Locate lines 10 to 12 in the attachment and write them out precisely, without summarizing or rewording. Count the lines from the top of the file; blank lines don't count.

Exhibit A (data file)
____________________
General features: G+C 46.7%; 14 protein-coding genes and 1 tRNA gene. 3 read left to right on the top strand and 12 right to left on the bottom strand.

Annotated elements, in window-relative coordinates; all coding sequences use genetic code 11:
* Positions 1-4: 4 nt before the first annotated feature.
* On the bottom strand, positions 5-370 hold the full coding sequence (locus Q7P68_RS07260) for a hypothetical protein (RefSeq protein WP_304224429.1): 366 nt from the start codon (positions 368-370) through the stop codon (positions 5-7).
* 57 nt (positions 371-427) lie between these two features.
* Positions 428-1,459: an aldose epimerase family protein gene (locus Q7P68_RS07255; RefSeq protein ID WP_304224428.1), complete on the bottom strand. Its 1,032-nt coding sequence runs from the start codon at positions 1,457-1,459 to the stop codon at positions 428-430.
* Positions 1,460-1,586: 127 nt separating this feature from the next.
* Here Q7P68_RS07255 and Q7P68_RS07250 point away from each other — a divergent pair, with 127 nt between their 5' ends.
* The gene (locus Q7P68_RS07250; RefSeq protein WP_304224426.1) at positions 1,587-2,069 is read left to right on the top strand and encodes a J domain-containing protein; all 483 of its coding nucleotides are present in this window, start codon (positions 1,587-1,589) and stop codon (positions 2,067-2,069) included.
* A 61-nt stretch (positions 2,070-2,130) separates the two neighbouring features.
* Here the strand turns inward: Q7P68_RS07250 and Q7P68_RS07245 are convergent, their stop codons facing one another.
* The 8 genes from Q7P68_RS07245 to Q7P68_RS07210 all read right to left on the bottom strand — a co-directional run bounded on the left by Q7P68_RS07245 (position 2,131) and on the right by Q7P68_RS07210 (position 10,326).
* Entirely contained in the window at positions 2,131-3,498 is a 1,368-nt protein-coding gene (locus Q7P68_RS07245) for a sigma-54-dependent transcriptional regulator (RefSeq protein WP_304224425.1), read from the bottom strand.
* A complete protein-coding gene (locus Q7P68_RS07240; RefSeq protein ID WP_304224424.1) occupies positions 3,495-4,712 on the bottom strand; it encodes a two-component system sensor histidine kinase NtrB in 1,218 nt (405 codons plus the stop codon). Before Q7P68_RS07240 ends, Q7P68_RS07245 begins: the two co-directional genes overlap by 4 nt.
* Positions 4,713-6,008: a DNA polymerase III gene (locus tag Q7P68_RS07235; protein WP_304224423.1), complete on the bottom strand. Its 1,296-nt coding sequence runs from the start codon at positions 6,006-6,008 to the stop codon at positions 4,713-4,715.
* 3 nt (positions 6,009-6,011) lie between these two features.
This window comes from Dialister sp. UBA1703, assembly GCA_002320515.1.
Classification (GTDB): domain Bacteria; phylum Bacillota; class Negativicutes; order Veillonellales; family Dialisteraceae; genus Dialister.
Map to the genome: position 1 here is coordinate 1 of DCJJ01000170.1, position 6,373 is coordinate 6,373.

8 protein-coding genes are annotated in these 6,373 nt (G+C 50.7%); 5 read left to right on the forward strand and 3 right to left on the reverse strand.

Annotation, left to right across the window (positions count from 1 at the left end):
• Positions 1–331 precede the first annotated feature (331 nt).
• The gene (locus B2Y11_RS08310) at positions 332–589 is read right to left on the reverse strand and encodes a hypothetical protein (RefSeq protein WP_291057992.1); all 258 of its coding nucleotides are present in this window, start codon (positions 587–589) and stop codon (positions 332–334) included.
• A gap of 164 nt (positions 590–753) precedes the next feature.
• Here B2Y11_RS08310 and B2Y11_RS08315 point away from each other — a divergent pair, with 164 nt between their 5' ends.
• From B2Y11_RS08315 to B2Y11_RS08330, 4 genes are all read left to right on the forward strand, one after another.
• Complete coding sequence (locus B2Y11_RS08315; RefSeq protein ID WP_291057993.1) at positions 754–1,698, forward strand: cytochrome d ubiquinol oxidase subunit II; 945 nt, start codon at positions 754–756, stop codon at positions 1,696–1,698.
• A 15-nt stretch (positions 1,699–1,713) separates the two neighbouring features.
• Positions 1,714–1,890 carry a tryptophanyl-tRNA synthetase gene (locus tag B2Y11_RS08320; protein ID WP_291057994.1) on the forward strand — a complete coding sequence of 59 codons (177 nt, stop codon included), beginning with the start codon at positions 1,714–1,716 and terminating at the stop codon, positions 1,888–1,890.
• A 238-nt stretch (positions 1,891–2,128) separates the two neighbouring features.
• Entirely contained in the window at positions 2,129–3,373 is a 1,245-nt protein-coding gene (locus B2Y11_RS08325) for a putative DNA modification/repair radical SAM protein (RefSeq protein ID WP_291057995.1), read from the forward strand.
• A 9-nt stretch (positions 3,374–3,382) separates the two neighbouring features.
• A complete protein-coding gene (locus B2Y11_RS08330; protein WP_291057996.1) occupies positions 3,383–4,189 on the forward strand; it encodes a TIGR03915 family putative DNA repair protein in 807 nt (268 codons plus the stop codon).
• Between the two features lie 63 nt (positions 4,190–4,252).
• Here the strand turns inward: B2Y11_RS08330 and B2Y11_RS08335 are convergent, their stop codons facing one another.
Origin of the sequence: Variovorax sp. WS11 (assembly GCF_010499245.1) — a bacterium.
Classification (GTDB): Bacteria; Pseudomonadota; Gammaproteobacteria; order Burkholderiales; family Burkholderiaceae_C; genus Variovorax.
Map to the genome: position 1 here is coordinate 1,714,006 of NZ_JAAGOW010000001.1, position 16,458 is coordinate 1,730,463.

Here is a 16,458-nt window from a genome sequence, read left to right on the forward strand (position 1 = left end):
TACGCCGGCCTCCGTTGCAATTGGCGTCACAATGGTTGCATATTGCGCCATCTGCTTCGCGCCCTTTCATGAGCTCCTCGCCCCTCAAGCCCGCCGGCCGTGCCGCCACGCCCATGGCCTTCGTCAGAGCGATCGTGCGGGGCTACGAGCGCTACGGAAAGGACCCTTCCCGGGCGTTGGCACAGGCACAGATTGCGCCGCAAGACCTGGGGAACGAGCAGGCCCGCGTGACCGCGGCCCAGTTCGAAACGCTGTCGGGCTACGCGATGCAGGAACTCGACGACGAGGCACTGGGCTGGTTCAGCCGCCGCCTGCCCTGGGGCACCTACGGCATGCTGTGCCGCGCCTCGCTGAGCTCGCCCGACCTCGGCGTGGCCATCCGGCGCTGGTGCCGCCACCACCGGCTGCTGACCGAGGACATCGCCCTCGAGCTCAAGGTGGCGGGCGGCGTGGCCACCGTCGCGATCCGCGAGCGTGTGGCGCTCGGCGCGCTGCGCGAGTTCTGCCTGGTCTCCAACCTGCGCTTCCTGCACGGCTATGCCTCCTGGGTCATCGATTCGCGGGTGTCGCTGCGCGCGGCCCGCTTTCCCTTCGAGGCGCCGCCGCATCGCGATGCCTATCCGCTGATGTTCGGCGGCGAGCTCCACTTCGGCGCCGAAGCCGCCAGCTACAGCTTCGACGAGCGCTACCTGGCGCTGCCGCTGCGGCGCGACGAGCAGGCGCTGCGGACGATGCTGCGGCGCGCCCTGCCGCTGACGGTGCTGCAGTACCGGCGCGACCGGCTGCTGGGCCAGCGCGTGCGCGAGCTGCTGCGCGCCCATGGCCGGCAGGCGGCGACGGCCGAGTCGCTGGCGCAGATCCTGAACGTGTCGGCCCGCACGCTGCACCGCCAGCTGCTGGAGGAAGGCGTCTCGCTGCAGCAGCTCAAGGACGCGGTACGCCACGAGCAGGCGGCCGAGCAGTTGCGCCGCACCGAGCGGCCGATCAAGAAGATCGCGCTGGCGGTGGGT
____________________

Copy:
* A 61-nt stretch (positions 2,070-2,130) separates the two neighbouring features.
* Here the strand turns inward: Q7P68_RS07250 and Q7P68_RS07245 are convergent, their stop codons facing one another.
* The 8 genes from Q7P68_RS07245 to Q7P68_RS07210 all read right to left on the bottom strand — a co-directional run bounded on the left by Q7P68_RS07245 (position 2,131) and on the right by Q7P68_RS07210 (position 10,326).